- Christos Papadimitriou, University of California, Berkeley, USA.
- Rakesh Vohra, University of Pennsylvania, USA.
- Kevin Leyton-Brown, University of British Columbia, Canada.
Keynote Talk by Christos Papadimitriou
Christos Papadimitriou, University of California, Berkeley, USA.
Title: Dynamics, Games, and Solution Concepts
Short Bio:Christos H. Papadimitriou is the C. Lester Hogan Professor of Computer Science at UC Berkeley. Before joining Berkeley in 1996, he taught at Harvard, MIT, NTU Athens, Stanford, and UCSD. He has written many books and articles on algorithms and complexity, and their applications to optimization, databases, control, AI, robotics, economics and game theory, the Internet, evolution, and the brain. He holds a PhD from Princeton, and nine honorary doctorates. He is a member of the National Academy of Sciences of the US, the American Academy of Arts and Sciences, and the National Academy of Engineering, and is a recipient of the Knuth prize, the Go"del prize, the Kalai prize for CS in Game Theory, the EATCS award, and the von Neumann medal. He has also written three novels: "Turing," "Logicomix" (with Apostolos Doxiadis) and "Independence" (in Greek).
Keynote Talk by Rakesh Vohra
Rakesh Vohra, University of Pennsylvania, USA.
Abstract:Each year the National Resident Matching Program matches about 20,000 would be residents to hospitals. To encourage participation in the centralized clearinghouse, the matching is supposed to be stable. This means that no subset of doctors and hospitals should be able to improve upon their match by contracting outside the clearinghouse. The problem of finding such a stable matching was conceived by David Gale and Lloyd Shapley. Not only did they show the existence of stable matchings (in certain circumstances) they did so via a simple and elegant algorithm called the deferred acceptance algorithm (DA). It and its variants have become the algorithm of choice for determining stable matchings in a variety of settings. Each setting has imposed new demands on the algorithm. Among them are to how to handle complementarities and distributional constraints. The simplicity of the DA makes it difficult to accommodate these new considerations except in special cases. In this talk I will outline an alternative approach based on Scarf’s lemma for tackling such problems. The lemma arose in the context of co-operative Game Theory, is closely related to Sperner’s lemma and has subsequently found applications in combinatorics. This is based on joint work with Thanh Nguyen.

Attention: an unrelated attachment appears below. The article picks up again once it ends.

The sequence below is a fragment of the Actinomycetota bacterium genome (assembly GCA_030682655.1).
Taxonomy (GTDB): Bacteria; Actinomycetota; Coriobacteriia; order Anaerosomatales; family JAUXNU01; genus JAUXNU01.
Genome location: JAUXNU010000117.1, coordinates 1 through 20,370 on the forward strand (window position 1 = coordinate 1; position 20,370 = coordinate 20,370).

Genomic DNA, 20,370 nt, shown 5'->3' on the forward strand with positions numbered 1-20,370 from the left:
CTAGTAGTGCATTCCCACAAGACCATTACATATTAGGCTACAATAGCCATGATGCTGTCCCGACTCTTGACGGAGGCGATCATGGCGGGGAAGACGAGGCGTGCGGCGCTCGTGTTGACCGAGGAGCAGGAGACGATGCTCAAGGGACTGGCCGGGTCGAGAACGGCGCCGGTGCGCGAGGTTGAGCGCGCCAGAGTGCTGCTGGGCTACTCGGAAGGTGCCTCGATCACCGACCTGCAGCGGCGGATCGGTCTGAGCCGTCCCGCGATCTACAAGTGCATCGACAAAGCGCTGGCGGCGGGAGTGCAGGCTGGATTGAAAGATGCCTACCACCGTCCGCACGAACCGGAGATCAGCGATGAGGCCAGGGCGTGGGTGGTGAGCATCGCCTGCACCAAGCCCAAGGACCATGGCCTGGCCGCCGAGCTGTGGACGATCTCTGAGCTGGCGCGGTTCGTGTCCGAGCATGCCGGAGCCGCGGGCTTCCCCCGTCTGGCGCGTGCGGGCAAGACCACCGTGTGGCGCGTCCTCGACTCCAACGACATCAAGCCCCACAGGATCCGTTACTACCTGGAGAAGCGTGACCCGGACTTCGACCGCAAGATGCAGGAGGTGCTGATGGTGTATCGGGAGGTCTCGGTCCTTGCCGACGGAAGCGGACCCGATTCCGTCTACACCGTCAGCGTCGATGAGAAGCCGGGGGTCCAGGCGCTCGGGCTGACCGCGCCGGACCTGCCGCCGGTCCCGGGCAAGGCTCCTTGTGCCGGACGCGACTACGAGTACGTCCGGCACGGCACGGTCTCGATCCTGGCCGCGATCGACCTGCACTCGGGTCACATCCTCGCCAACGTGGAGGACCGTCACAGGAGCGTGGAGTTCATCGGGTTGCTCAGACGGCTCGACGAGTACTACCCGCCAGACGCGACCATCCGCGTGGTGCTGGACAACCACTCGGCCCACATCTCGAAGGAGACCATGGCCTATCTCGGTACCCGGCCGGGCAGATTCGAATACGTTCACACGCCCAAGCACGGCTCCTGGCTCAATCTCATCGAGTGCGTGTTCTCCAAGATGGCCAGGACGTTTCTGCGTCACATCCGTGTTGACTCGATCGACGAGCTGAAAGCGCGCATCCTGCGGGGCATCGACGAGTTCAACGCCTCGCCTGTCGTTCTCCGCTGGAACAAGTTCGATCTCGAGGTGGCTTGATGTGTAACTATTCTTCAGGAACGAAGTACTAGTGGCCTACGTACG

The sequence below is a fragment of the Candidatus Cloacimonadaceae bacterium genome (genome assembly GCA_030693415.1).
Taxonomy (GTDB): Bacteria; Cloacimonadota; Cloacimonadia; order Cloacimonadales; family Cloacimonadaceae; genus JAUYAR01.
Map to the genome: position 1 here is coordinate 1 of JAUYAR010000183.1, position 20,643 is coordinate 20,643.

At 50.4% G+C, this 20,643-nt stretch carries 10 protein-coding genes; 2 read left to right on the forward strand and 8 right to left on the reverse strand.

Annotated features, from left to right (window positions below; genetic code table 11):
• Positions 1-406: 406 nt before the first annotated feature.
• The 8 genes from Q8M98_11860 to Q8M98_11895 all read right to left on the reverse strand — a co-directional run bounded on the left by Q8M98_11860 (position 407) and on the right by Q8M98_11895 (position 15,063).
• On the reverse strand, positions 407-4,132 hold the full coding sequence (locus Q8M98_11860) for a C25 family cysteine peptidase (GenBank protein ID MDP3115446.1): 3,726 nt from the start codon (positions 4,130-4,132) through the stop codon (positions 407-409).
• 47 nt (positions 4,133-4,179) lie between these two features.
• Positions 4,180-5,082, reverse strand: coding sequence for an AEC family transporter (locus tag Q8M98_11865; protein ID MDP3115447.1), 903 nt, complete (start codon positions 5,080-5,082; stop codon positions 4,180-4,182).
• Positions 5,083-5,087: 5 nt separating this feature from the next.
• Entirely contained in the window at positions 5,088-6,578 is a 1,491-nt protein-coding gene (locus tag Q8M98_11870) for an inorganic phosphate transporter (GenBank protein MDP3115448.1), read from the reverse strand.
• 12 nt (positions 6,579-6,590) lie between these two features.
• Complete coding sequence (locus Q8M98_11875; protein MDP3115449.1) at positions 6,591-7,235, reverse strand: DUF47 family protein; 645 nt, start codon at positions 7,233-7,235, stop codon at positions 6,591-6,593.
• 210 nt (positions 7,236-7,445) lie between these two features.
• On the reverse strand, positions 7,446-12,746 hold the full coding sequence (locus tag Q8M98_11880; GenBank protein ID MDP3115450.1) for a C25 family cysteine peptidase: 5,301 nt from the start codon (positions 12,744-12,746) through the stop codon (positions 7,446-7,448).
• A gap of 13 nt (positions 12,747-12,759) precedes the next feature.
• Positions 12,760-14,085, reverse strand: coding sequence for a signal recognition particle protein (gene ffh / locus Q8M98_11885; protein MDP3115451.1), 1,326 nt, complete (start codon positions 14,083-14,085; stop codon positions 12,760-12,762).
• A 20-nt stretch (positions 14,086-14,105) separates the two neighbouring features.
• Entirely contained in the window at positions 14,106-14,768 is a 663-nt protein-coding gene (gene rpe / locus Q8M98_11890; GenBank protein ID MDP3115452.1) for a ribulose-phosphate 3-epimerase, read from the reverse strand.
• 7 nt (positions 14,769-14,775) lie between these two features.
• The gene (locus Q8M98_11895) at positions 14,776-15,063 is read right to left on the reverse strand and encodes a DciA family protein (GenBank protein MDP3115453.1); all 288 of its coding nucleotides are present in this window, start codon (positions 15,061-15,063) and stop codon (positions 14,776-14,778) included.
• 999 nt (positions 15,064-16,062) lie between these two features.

Short Bio:Rakesh Vohra is the George A. Weiss and Lydia Bravo Weiss University Professor, Professor of Economics, Professor of Electrical and Systems Engineering and Co-Director of the Warren Center for Network & Data Sciences. His research interests are in mechanism design and game theory and their application.
Keynote Talk by Kevin Leyton-Brown
Kevin Leyton-Brown, University of British Columbia, Canada.
Abstract:It is common to assume that players in a game will adopt Nash equilibrium strategies. However, experimental studies have demonstrated that Nash equilibrium is often a poor description of human players' behavior, even in unrepeated normal-form games. Nevertheless, human behavior in such settings is far from random. Drawing on data from real human play, the field of behavioral game theory has developed a variety of models that aim to capture these patterns. The current state of the art in that literature is a model called quantal cognitive hierarchy. It predicts that agents approximately best respond and explicitly model others' beliefs to a finite depth, grounded in a uniform model of nonstrategic play. We have shown that even stronger models can be built by drawing on ideas from cognitive psychology to better describe nonstrategic behavior. However, this whole approach requires extensive expert knowledge and careful choice of functional form. Deep learning presents an alternative, offering the promise of automatic cognitive modeling. We introduce a novel architecture that allows a single network to generalize across different input and output dimensions by using matrix units rather than scalar units, and show that its performance significantly outperforms that of the previous state of the art.
Short Bio:Kevin Leyton-Brown is a professor of Computer Science at the University of British Columbia and an associate member of the Vancouver School of Economics. He holds a PhD and M.Sc. from Stanford University (2003; 2001) and a B.Sc. from McMaster University (1998). He studies the intersection of computer science and microeconomics, addressing computational problems in economic contexts and incentive issues in multiagent systems. He also applies machine learning to the automated design and analysis of algorithms for solving hard computational problems.